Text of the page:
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Carbon Monoxide

Carbon Monoxide Alarms

Does your home have a carbon monoxide alarm, also called CO detectors? If you have a gas-powered appliance of any sort (such as a furnace), then having a carbon monoxide alarm is essential. Otherwise, you risk carbon monoxide poisoning, which can be deadly.

Why are Carbon Monoxide Detectors Necessary?

Carbon monoxide is a deadly gas that humans cannot detect on their own. To our senses, carbon monoxide doesn’t have a smell or a colour. However, when we breathe it in, it replaces oxygen in our blood. Enough carbon monoxide can replace so much oxygen that your brain and the rest of your body is starved of it, which can result in death.

Carbon monoxide is produced in small amounts by all gas appliances. This gas is supposed to be vented out of the appliance. And, it will also disperse somewhat in the air. However, there is always the possibility that something causes carbon monoxide to build up in your home. So, it’s a wise idea to have a carbon monoxide detector on hand.

In fact, in many areas, building codes mandate that anyone with a gas appliance or attached garage must have a carbon monoxide detector, often in a specific place in the home.

Carbon monoxide is the cause of thousands of deaths or close calls every year in Canada, and many elements that are commonly used in households contain this substance and can pose a risk. Installing a carbon monoxide alarm ensures that you’re alerted of a threat before it’s too late.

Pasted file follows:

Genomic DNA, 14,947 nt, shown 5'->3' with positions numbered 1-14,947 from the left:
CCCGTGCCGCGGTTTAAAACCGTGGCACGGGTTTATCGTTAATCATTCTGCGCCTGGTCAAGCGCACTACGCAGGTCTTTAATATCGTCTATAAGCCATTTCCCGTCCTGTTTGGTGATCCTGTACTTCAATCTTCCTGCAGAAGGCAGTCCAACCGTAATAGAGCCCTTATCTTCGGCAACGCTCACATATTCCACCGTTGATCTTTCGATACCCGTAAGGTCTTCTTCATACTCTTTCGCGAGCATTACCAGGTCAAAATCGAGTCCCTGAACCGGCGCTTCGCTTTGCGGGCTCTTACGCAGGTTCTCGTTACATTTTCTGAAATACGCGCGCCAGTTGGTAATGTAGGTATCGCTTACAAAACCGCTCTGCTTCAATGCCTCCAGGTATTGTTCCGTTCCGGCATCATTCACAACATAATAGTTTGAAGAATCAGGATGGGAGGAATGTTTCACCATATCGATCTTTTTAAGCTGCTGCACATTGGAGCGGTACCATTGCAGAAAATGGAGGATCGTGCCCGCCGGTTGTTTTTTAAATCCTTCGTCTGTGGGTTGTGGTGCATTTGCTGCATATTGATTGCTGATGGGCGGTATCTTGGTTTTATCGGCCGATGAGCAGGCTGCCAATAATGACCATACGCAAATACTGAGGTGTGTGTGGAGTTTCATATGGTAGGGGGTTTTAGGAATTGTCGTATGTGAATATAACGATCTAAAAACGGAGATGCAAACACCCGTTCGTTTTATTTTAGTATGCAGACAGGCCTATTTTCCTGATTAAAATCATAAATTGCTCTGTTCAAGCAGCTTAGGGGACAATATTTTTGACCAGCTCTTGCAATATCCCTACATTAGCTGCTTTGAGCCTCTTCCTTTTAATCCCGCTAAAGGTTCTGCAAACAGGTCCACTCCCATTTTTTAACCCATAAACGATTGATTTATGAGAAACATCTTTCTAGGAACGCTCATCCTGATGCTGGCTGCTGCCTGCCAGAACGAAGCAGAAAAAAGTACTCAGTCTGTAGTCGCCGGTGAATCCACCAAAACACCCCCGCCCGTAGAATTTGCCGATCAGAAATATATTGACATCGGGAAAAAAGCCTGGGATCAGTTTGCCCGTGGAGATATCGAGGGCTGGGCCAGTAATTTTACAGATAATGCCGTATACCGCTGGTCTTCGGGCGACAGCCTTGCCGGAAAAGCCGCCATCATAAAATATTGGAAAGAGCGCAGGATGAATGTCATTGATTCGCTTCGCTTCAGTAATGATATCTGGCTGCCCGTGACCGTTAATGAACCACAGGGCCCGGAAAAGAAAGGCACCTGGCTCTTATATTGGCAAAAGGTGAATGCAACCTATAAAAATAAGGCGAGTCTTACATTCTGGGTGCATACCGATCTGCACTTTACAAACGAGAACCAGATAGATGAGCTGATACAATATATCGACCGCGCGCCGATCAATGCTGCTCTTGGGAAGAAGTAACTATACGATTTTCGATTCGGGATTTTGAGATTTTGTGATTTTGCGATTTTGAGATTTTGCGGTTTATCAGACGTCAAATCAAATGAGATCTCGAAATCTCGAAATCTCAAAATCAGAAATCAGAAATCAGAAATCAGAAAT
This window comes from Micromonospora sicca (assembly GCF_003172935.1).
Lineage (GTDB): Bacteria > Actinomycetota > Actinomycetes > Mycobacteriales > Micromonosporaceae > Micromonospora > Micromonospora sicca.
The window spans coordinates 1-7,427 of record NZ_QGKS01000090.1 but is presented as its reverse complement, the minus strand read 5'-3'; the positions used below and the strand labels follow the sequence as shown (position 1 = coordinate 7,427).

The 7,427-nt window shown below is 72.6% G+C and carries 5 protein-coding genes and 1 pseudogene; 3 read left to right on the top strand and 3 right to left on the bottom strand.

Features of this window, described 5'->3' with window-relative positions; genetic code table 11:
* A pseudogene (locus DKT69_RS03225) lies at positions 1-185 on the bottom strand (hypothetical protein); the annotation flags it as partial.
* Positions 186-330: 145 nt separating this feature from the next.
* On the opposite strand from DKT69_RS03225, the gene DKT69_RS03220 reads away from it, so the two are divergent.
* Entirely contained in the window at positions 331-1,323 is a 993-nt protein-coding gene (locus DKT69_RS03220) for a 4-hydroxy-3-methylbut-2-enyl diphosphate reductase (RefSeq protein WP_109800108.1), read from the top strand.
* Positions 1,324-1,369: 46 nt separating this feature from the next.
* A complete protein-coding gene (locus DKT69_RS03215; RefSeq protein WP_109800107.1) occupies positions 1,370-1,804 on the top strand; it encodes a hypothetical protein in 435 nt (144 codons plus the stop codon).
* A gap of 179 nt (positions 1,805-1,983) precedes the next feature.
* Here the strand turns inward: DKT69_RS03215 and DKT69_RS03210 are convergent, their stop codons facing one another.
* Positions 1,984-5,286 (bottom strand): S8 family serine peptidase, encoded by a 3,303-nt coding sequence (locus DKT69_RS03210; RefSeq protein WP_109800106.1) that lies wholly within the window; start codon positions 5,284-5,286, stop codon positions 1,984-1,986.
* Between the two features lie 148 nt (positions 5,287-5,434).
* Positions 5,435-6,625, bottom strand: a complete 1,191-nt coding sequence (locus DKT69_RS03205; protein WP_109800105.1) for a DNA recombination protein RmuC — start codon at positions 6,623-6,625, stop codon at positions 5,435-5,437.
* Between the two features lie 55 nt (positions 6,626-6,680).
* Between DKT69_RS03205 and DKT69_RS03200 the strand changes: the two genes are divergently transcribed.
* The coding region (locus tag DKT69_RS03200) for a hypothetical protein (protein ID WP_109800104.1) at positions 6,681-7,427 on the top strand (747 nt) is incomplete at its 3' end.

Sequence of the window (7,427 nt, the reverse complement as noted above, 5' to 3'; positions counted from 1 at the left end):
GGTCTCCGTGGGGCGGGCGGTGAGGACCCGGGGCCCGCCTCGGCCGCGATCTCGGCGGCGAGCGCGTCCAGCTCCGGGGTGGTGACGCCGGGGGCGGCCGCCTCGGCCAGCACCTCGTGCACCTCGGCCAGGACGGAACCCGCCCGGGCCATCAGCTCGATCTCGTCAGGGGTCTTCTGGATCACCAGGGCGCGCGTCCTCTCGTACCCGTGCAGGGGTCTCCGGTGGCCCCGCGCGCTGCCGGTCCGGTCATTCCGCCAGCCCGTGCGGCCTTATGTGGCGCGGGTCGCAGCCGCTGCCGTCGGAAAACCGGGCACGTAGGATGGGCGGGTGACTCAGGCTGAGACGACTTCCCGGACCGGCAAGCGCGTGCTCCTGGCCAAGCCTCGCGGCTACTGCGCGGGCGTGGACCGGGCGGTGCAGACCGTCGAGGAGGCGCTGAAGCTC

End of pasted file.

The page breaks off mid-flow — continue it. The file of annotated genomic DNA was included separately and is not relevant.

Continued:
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How to Choose a Carbon Monoxide Detector

If you just got a new gas appliance installed, or just discovered that you need a new carbon monoxide alarm, there are a few things you should know.

Battery vs Hard Wired

Alarms that are hardwired are convenient because they don’t require you to change the batteries. However, they won’t work during a power outage and are more work to install. If you choose a battery-powered model, be sure it has a feature to alert you when the battery is running low.


The specific model of carbon monoxide detector you choose should be certified.

Want to learn what to do if you find yourself in an HVAC emergency situation?Get our HVAC Emergency Guide


Things to consider for
your installation

You’ll want to install it five feet from the ground (which is ideal for detecting the gas.) You may need more than one, as you should install one on every level of your home and near attached garages. It’s ideal to place the carbon monoxide detector that is on the same level of the house as your bedroom near that bedroom. You should be able to hear the alarm from your bed.

The HVAC professionals at Anchor Home Comfort can tell you if you need a carbon monoxide detector. Get in touch with us today in Ottawa, Orleans, Embrun, and the surrounding areas to learn more.

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